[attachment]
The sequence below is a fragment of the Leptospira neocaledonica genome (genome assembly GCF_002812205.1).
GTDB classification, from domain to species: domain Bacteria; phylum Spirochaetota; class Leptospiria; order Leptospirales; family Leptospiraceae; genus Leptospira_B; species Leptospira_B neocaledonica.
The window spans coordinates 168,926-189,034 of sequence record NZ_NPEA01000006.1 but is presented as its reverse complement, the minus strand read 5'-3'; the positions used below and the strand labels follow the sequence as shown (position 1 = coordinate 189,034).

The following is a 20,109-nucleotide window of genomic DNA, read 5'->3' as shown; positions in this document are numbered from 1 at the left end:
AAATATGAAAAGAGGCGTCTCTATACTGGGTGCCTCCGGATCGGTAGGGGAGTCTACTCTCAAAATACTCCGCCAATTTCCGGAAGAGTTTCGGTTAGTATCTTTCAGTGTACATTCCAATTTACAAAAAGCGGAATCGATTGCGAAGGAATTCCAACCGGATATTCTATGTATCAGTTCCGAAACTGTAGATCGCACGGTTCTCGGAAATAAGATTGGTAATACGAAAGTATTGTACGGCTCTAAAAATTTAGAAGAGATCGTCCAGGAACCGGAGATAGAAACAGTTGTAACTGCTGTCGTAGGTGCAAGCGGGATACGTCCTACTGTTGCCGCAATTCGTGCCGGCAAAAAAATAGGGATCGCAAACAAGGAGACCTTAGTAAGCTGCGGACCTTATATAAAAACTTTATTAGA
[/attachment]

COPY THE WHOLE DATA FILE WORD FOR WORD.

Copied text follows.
The sequence below is a fragment of the Leptospira neocaledonica genome (genome assembly GCF_002812205.1).
GTDB classification, from domain to species: domain Bacteria; phylum Spirochaetota; class Leptospiria; order Leptospirales; family Leptospiraceae; genus Leptospira_B; species Leptospira_B neocaledonica.
The window spans coordinates 168,926-189,034 of sequence record NZ_NPEA01000006.1 but is presented as its reverse complement, the minus strand read 5'-3'; the positions used below and the strand labels follow the sequence as shown (position 1 = coordinate 189,034).

The following is a 20,109-nucleotide window of genomic DNA, read 5'->3' as shown; positions in this document are numbered from 1 at the left end:
AAATATGAAAAGAGGCGTCTCTATACTGGGTGCCTCCGGATCGGTAGGGGAGTCTACTCTCAAAATACTCCGCCAATTTCCGGAAGAGTTTCGGTTAGTATCTTTCAGTGTACATTCCAATTTACAAAAAGCGGAATCGATTGCGAAGGAATTCCAACCGGATATTCTATGTATCAGTTCCGAAACTGTAGATCGCACGGTTCTCGGAAATAAGATTGGTAATACGAAAGTATTGTACGGCTCTAAAAATTTAGAAGAGATCGTCCAGGAACCGGAGATAGAAACAGTTGTAACTGCTGTCGTAGGTGCAAGCGGGATACGTCCTACTGTTGCCGCAATTCGTGCCGGCAAAAAAATAGGGATCGCAAACAAGGAGACCTTAGTAAGCTGCGGACCTTATATAAAAACTTTATTAGA